It can be difficult to pull money out of an RRSP in an emergency without paying a penalty, so some advisors recommend putting it into a tax-free savings account. Money in a TFSA is easy to get at when needed, but can otherwise be allowed to grow there tax-free until retirement.
Hit the books
This is also an important time to begin building financial knowledge, starting with simple ideas like budgeting before working your way up to purchasing stocks or bonds, says Adrian Mastracci, a portfolio manager with KCM Wealth Management Inc.
With retirement decades away, young people can choose to plan aggressively for the future by taking on riskier equities because over the long-term markets tend to grow, financial experts say.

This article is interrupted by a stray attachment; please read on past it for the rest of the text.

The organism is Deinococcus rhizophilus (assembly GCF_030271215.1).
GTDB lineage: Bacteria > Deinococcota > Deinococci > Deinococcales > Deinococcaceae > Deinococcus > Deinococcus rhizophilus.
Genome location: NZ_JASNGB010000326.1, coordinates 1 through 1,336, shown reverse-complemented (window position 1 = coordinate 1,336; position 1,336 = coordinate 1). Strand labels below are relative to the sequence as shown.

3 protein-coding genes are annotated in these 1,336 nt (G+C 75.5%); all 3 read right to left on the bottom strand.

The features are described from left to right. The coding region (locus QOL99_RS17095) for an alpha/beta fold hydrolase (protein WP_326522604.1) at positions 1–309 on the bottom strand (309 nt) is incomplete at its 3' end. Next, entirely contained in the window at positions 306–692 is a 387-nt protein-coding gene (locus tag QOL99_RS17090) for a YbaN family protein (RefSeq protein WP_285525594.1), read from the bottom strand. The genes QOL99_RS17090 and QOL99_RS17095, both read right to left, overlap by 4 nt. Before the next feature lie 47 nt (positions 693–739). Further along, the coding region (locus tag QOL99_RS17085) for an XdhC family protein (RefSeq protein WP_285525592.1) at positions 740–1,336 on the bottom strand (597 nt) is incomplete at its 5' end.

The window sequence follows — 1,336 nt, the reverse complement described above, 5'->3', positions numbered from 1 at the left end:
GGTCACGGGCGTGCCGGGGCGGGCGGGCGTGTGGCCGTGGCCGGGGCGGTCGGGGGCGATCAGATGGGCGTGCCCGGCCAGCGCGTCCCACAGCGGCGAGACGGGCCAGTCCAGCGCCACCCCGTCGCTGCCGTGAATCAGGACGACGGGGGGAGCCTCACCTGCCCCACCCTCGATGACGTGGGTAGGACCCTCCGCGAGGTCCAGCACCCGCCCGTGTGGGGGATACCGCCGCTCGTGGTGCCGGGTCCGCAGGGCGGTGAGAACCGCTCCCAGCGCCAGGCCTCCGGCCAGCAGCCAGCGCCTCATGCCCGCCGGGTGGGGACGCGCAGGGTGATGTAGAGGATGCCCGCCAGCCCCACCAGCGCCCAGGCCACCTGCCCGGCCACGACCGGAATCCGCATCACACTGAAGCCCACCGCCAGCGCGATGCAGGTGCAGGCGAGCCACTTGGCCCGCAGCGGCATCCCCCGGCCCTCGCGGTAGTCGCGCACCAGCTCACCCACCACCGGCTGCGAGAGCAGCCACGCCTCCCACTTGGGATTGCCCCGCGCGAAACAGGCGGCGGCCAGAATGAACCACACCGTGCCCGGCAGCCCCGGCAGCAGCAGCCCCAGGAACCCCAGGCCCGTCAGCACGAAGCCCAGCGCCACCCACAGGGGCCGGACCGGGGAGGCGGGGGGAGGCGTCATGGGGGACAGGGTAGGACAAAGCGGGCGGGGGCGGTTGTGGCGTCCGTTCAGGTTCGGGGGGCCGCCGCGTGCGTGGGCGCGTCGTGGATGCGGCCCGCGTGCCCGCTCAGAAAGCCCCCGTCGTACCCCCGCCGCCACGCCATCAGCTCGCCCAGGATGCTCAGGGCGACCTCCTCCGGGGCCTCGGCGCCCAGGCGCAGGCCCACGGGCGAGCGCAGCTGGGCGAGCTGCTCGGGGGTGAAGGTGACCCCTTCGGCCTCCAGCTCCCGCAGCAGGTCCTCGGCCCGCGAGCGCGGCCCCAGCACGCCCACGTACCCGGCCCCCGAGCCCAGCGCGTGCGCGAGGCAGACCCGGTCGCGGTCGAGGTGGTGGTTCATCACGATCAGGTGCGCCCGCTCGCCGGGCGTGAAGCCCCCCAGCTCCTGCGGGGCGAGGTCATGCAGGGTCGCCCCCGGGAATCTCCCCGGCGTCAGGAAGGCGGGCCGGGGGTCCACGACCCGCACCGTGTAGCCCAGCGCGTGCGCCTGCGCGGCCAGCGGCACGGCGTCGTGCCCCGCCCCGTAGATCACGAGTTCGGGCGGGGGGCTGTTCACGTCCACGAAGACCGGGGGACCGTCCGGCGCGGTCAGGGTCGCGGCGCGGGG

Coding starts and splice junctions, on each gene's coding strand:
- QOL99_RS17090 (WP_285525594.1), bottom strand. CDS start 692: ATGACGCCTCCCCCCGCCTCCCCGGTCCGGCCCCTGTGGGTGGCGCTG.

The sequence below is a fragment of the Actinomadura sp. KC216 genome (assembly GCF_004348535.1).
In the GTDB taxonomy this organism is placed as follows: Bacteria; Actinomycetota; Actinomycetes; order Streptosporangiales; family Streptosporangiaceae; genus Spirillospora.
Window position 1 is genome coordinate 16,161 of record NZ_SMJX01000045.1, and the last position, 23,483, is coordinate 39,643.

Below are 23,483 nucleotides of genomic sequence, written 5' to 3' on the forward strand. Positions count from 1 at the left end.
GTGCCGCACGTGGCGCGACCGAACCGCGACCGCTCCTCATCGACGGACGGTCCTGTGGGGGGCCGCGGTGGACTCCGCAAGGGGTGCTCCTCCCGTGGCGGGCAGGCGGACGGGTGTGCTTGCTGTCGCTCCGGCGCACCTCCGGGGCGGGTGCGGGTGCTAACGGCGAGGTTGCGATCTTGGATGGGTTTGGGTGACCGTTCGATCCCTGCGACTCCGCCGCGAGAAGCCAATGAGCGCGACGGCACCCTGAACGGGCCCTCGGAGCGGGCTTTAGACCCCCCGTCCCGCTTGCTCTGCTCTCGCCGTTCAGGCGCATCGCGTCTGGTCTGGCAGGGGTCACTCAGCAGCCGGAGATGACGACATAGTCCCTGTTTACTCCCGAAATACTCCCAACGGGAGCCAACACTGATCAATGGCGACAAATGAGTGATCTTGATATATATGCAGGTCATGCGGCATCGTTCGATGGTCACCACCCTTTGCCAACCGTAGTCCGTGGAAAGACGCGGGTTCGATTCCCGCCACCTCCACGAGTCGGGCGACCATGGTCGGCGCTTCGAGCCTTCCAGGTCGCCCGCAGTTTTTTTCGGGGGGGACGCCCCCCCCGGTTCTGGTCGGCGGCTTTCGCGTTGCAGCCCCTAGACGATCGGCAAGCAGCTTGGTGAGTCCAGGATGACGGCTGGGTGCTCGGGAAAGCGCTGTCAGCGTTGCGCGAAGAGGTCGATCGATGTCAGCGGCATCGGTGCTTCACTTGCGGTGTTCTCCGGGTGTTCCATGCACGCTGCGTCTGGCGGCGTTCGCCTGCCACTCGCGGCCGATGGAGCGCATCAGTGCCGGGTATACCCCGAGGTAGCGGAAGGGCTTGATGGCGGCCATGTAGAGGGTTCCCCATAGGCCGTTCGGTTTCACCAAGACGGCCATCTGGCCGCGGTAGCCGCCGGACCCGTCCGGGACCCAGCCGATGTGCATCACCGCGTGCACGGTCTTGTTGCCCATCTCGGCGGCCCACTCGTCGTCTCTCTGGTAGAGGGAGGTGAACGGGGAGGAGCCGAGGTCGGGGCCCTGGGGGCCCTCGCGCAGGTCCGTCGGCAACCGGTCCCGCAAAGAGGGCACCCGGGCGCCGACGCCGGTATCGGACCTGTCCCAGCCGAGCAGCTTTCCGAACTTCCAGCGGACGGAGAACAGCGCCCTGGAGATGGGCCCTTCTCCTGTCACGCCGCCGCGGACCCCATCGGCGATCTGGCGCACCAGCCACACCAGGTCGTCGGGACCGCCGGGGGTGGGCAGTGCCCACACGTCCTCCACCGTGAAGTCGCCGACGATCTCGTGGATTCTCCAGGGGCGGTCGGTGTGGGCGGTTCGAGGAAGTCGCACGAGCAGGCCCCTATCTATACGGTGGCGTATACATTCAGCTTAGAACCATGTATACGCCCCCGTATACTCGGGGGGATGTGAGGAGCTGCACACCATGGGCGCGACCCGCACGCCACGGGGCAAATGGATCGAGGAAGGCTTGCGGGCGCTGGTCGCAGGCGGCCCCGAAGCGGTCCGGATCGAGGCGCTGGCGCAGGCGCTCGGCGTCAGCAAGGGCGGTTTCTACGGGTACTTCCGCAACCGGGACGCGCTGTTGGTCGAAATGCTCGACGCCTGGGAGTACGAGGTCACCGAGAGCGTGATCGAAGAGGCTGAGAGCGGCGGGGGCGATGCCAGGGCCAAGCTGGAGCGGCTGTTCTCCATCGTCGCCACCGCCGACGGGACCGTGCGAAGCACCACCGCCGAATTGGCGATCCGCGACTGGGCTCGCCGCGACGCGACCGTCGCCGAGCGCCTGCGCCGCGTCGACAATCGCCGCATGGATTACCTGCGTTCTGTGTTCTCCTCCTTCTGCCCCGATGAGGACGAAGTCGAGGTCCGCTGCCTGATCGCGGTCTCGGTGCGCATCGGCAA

Even a downturn lasting several years, the assumption goes, will be made up for by the time a person reaches retirement.
However, young people planning to use their investments to purchase a home should be wary because that means they do have short- to medium-term goals. If they are going to need the money relatively soon to put down on a house, a more conservative investing approach is wise – particularly in the current volatile financial market.
Many young people starting their careers have aspirations to purchase a home, and now is the time to save and to get acquainted with the basics of a mortgage before they actually take the plunge, De Goey, author of The Professional Financial Advizor II, says.